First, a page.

The important targets of divalent ion removal needed to be achieved with high efficiency. By 2000, NF spiral development received a boost with the introduction of products designed to remove organics without reducing the inorganic ion concentration too much. Some of these products used the original TFC chemistry while others use different polymers, such as cellulose acetate and polyethersulfone. They have been quite widely applied in the North American municipal water industry in Florida, the Pacific coast and Canada for the removal of compounds responsible for colour. They have also been used outside America in Scotland and Scandinavia.
A critical issue for water treatment is energy cost and this is becoming more important with the development of alternative sources. Energy costs of traditional fresh water sources are generally very low. At the opposite end of the spectrum, the energy cost of desalination is up to ten times as high and can only be justified on energy terms where the alternative is to transfer the water from far away, as can be seen in the State Water Project in California.
|Figure 2: Hollow Fibre NF|
Wastewater offers promise as a lower cost resource but this too is fairly energy intensive due to aeration requirements. Current NF spirals use less energy than wastewater reuse schemes but are significantly
NF product developments
The problem with spirals is that they require excellent feed quality to avoid fouling. Thus the NF stage is effectively added on to existing treatment. A new range of NF products target the removal of organic molecules but minimise the rejection of inorganics. By doing so, they
offer the promise of lower pressure operation. However, high organic rejection means that it is important that the membrane is low fouling since at high recovery, the concentration of organics in the feed stream will rise sharply. Another feature of these new product developments is that they do not use a spiral format, thereby reducing the need for pre-treatment.
The first NF product reviewed here has been launched recently from Pentair-Xflow (formerly Norit) and is based on a hollow fibre format. This product is based on the same PES fibre used for UF but with a molecular weight cut-off < 1.8 kDa, providing a rejection of 75% UV 254 organic compounds. The product is commercially available and is being used on demonstration scale. The great advantage of hollow fibre compared to spiral wound is the elimination of any significant pre-treatment, as solids introduced into the feed channel during the filtration cycle are efficiently displaced during backwash or flushing.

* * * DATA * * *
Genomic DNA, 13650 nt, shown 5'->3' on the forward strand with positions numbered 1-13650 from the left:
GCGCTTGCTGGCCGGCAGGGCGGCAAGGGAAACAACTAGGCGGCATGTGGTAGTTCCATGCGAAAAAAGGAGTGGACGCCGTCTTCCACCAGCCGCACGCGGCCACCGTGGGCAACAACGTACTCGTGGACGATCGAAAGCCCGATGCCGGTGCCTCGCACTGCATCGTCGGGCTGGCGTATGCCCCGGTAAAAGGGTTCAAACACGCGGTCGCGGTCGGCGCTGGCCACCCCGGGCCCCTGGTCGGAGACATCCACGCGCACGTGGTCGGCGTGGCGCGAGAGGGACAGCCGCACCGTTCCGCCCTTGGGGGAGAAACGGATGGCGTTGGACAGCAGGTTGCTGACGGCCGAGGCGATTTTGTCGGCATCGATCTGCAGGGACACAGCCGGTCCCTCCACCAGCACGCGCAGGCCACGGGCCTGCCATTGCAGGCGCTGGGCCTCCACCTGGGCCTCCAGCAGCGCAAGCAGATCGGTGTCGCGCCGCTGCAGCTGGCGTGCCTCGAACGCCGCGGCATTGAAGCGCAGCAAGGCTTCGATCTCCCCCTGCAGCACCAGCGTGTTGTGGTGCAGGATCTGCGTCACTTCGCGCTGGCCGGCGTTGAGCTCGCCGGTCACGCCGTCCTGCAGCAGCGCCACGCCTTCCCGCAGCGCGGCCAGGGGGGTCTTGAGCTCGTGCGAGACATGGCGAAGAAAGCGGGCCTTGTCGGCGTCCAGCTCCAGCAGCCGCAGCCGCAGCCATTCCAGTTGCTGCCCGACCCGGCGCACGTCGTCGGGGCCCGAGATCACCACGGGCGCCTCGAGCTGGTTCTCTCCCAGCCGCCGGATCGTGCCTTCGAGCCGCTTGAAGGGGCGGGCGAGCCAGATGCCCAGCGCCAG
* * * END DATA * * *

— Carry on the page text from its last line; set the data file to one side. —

A different approach has been taken by DXV, a new start up in the US. The firm's product is based on a low fouling flat sheet format. The module does not use a spacer between the sheets and relies on cross flow circulation to keep the channels clean. DXV has reached the stage of pilot operation and has focused on wastewater polishing using a single membrane treatment stage, with infrequent chemical cleaning. Pilots have shown that the chemical cleaning requirement for the RO stage can potentially be eliminated or at least significantly reduced.
|Figure 3: ItN Ceramic Membranes|
Another U.S. start up with an interesting NF membrane technology is Clean Membranes Inc. This early stage start up is commercialising technology developed at MIT (Massachusetts Institute of Technology). The grafted co-polymer membrane is a modified highly hydrophilic polyacrylonitrile (PAN) membrane which can be produced at pore sizes from NF to fine UF.
The final company in this brief review is the German company ItN, which is commercialising a range of ceramic membranes, as shown in figure 3. The products vary from singe hollow fibres to multi-bore monoliths. A wide range of pore size cut-offs is claimed extending down to the NF part of the spectrum, which is unusual among commercial ceramic products. ItN recently announced a commercial installation in Saudi Arabia pre-treating a highly brackish well water in place of conventional or UF/MF pre-treatment. The NF pre-treatment is claimed to allow 20% higher RO throughput.
Nanofiltration has been an overlooked technology in the membrane separations spectrum. NF spirals have been introduced into water and wastewater applications for some time but they are dependent on extensive pre-treatment. Existing NF products targeting organic molecule removal also tend to remove salts making energy use high.
These products promise improved energy efficiency since they all feature low fouling membranes with limited salt rejection. Equally important, they use module formats that do not require pre-treatment. WWi
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 G K Pearce, UF/MF Membrane Water Treatment, publ Water Treatment Academy, Thailand, in press, Jul 2011
 C Ventresque et al, An outstanding feat of modem technology: the Mery-sur-Oise Nanofiltration Treatment Plant (340,000 ml/d), Desalination 13 1 (2000) 1-16
 G K Pearce, UF/MF pre-treatment to RO in Seawater and Wastewater Reuse Applications: A Comparison of Energy Costs, Desalination, 222 (2008) 66-73
 Import or Desalinate, Water Desalination Report, p2-3, 25th June 2007
Author's note:Dr Graeme K Pearce is a membrane technologies specialist with 25 years experience in the industry. He is principal at Membrane Consultancy Associates. Email: firstname.lastname@example.org